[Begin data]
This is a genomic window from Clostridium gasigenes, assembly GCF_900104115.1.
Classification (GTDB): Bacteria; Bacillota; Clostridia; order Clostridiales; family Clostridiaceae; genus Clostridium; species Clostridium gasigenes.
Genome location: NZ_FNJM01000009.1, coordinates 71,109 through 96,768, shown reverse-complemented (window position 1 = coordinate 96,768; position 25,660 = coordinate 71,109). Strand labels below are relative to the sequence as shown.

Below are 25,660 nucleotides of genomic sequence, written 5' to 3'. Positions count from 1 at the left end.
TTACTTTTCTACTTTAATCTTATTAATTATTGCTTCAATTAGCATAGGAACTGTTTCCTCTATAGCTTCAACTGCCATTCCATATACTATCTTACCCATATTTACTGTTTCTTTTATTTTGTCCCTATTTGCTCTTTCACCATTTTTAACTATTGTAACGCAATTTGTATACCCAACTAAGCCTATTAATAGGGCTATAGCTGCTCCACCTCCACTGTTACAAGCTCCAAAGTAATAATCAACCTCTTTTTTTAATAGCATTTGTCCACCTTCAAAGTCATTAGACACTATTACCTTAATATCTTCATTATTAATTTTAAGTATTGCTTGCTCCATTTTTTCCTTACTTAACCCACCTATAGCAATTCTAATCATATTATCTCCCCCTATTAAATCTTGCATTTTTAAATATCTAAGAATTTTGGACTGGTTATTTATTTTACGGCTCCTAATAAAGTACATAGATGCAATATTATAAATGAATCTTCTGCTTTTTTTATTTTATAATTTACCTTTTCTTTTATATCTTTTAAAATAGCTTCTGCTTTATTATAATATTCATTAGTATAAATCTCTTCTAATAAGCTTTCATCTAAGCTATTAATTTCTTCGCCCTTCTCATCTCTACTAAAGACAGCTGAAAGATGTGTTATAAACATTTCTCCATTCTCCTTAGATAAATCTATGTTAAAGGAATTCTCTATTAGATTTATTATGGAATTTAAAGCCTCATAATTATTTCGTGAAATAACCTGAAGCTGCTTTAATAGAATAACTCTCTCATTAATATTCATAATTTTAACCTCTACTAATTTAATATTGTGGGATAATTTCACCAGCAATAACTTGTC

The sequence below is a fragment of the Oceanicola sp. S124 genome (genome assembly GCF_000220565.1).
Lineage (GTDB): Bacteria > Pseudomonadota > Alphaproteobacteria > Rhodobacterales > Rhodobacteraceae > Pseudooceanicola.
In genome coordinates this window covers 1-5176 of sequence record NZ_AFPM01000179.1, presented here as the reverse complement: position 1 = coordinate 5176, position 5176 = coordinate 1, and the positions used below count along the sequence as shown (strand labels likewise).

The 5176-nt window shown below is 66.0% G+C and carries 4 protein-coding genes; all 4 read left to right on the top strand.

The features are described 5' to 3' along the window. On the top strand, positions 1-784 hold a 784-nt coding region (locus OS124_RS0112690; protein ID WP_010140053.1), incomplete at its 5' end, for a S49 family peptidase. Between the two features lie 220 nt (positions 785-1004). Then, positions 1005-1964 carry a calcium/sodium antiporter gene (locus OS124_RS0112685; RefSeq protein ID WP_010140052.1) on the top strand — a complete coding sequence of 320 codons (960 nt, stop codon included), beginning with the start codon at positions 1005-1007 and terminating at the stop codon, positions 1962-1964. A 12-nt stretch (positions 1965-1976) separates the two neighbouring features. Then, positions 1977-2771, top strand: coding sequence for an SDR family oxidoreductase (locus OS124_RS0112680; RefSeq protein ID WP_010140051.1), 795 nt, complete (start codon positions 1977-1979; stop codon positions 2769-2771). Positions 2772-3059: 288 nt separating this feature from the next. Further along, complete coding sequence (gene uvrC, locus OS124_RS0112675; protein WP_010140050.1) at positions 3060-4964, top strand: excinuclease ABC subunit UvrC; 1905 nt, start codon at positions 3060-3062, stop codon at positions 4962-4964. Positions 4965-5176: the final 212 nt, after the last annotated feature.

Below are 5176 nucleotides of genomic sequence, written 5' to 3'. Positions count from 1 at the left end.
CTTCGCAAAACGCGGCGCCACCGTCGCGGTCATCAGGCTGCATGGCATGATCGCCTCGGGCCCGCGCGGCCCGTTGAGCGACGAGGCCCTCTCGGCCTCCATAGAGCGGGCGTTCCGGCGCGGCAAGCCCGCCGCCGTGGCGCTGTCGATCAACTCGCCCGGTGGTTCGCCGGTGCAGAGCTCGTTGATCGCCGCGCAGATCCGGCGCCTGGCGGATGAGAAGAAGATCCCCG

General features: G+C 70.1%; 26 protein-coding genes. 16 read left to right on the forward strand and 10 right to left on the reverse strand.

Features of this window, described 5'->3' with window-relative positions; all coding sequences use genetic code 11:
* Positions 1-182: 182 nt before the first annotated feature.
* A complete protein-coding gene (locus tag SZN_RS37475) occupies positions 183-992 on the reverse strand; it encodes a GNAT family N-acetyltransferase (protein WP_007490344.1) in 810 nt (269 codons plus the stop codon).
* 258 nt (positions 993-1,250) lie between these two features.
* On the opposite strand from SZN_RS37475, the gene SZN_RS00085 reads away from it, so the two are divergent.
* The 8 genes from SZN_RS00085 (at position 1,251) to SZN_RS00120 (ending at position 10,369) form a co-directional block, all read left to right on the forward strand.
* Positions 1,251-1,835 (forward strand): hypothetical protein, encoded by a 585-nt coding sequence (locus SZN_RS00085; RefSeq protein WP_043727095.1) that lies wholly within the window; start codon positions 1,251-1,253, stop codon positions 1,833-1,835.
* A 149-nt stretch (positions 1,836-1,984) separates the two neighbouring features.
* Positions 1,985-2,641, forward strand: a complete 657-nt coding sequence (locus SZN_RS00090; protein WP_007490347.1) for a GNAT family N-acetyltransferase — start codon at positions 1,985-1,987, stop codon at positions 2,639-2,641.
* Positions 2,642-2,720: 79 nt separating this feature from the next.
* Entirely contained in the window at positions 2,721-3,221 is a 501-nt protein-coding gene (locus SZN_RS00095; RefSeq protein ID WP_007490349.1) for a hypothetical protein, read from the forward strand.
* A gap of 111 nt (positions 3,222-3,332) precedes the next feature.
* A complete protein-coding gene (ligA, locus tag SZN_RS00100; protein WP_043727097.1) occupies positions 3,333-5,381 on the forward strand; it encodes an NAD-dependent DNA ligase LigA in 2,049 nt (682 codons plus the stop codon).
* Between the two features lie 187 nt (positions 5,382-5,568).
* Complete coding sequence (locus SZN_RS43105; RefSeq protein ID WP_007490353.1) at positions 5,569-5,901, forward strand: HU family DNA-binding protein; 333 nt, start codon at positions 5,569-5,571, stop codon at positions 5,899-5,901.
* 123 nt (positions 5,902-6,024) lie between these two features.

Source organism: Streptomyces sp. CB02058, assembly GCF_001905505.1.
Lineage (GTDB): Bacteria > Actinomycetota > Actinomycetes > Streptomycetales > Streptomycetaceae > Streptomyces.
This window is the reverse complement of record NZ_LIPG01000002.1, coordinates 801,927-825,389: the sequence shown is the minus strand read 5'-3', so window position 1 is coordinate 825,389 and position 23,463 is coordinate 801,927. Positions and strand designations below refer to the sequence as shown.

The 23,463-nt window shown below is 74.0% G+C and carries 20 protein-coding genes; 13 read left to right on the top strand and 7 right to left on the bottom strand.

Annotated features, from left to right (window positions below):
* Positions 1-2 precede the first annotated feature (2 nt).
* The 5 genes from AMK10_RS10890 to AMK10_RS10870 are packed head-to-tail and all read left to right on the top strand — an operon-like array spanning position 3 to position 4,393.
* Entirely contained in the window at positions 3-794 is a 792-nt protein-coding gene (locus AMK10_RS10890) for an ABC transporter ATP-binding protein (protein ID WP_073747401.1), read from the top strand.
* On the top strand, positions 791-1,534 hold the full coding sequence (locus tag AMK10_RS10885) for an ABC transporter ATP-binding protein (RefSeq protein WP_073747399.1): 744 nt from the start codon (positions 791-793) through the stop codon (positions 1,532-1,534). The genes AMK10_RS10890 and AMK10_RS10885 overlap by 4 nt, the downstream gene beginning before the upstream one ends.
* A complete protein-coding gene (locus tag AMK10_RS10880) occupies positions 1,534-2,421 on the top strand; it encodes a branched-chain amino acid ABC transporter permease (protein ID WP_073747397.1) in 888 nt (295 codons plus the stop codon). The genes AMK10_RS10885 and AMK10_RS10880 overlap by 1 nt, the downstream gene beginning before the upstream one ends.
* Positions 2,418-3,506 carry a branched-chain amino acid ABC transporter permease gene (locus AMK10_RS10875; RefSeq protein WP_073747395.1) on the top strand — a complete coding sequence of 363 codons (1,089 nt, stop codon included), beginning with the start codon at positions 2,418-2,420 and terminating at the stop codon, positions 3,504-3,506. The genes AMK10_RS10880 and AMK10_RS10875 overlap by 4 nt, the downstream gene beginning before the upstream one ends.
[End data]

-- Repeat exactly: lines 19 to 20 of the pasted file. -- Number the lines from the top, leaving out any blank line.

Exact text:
* The 8 genes from SZN_RS00085 (at position 1,251) to SZN_RS00120 (ending at position 10,369) form a co-directional block, all read left to right on the forward strand.
* Positions 1,251-1,835 (forward strand): hypothetical protein, encoded by a 585-nt coding sequence (locus SZN_RS00085; RefSeq protein WP_043727095.1) that lies wholly within the window; start codon positions 1,251-1,253, stop codon positions 1,833-1,835.